Of the writing of cricket books there is, apparently, no end; but of the writing of high-quality fiction about professional cricket there has been almost no beginning. Until now.
Summertime and the living is hard for James McCall. His knee is first cousin to finished, his wife, Beth, has left him, and he is the stop-gap captain of an England team that must avoid defeat in the final Test if it is to retain the Ashes. Such might be a précis of Nathan Leamon's first novel, The Test. That, however, gives no sense of the depth of this brave and humane work, its layers of reference, or its authentic reflection of life inside a Test match dressing room.
Leamon knows the life he describes inside-out. Although not a Test cricketer, he has worked as England's analyst since 2009 and now leads research and innovation at the ECB while remaining in his analytical role with the white-ball side. However, to write an account of his life with the Test team using real people would be a betrayal of trust. Thus, the rather obvious paradox is that to give the reader an accurate idea of what it is like to be in a dressing room during a Test match, Leamon has had to make it up.
The result is a work of fiction possessing an authenticity that can only come from experience. The novel is as real as the sweat inside a batting glove or the hollow silence that settles on a dressing room after a defeat. Coaches and cricketers who have read the book testify to that.
Yet The Test succeeds partly because of what it does not try to do. There is no scorecard of the vital match, and nothing but the vaguest detail about individual achievements. The progress of the game is given in simple line scores, thus allowing the reader to understand the architecture of the contest without it becoming the kind of over-by-over chronicle characteristically produced by novelists who love cricket but can't write to save their skins. Cricket dominates The Test without overwhelming it. This daft game isn't quite the big thing in the book; it is, however, the means by which some of the characters understand the big things in their lives - or realise they have missed them altogether.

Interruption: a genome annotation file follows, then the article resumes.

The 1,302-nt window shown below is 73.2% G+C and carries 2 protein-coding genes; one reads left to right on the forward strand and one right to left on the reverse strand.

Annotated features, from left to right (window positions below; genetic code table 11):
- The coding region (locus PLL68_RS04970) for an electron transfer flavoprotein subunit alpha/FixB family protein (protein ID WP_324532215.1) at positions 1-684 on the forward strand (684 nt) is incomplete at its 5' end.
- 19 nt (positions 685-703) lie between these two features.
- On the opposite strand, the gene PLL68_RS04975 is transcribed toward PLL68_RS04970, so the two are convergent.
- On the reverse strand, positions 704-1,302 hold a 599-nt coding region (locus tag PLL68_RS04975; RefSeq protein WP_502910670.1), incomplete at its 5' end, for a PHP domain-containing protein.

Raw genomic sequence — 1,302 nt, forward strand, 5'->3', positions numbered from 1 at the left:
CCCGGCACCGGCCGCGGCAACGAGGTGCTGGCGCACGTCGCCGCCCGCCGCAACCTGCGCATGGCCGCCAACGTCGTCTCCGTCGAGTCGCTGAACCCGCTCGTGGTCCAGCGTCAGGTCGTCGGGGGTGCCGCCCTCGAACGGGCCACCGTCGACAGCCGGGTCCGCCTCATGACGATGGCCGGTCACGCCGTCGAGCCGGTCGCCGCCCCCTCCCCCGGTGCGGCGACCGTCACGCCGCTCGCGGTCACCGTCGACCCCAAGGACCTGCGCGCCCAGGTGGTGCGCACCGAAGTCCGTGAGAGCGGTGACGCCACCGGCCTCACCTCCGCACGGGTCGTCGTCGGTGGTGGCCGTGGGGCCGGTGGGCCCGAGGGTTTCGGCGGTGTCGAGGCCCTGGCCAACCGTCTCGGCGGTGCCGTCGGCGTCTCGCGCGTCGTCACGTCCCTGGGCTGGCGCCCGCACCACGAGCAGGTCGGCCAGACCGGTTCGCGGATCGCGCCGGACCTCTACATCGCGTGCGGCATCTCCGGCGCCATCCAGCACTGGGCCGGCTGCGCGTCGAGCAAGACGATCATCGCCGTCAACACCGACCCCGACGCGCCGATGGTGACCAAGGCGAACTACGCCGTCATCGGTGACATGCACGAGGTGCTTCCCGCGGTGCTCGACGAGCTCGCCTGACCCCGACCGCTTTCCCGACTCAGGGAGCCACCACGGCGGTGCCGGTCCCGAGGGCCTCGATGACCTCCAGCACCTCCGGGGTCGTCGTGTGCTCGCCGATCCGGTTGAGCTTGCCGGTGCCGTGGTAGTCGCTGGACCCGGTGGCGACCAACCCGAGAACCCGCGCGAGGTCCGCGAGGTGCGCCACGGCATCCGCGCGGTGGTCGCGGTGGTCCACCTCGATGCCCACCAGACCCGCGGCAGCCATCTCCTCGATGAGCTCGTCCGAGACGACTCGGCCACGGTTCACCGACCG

"God, I love this." These are McCall's words when he arrives at the crease for the first time in the crucial Test. Beset by another demon and tortured by the absence of Beth and their two children, he finds deep solace in the game to which he has devoted years of his life. The Australians are snarling - not everything in The Test is fictional - and the Ashes are at stake. One of the triumphs of the book is that McCall's character is so powerfully drawn that readers might eventually care more about him than they do about the result of the match.
The number of characters in the novel is quite small. Only five members of the England side are fleshed out in any detail and the one Australian who speaks off the field is Steve, the amiable captain. Many of the characters are damaged. Some are battered in body, others in spirit. Jabba, England's media manager, is both - well-read and sensitive, he is capable of wisdom but has been beaten by life. Instead of being clever, he very frequently settles for being merely smart. He has failed the test that, in a different guise, faces McCall.
However, if Jabba is the most tragic character in the novel, the most comic is unquestionably Tayls, an international cricketer who is no great loss to higher education. But the colleagues who mock this glorious idiot in the dressing room also revere him when he bats in a Test match and is revealed at his world-class best:
"This is his wheelhouse. He was born to play these situations. The greater the pressure, the more there is at stake, the more he stands out. Unhurried and unfazed, he seems to suck the tension out of these moments."
Leamon's other lives also feed into the novel. A very successful sports coach at both Tonbridge and Eton, he has drawn his schoolmasters here with sympathy and perception. Like Jim Stock, McCall's mentor and a former Gloucestershire professional, they seem to have won their test in a way that McCall has not yet managed.
Some reviews might highlight the novel's treatment of McCall's idyllic life at Cambridge and the early stages of his relationship with Beth. Others could examine the chapters in which the first-person narrative is replaced by meditations on coaching or Eastern philosophy. Each of these could be followed by one word, "discuss", although there is nothing teacherly about The Test. Other reviews again might consider Leamon's use of English literature: Stephen Spender, Louis MacNeice, Henry Newbolt, TS Eliot, and especially Alfred Tennyson, to name just a few poets, are all quoted in a manner that is apposite rather than forced. There are many ways of approaching this book. All are valid and all are rewarding.
Leamon says he finds writing addictive. This may not bode too well for England's chances in the World Cup but it is excellent news for the rest of us. For this freshman novelist has dug deep into fresh turf. He has taken a subject that most people thought too technical for fiction and treated it with the style of two characters in this book: Casey Thomas, the Lancashire wunderkind, and the no-bull professional excellence of Grub, Jim's best mate in the England team. The Test is, as it were, the real McCall.
By Nathan Leamon
Little Brown, 2018
£16.99, 320 pages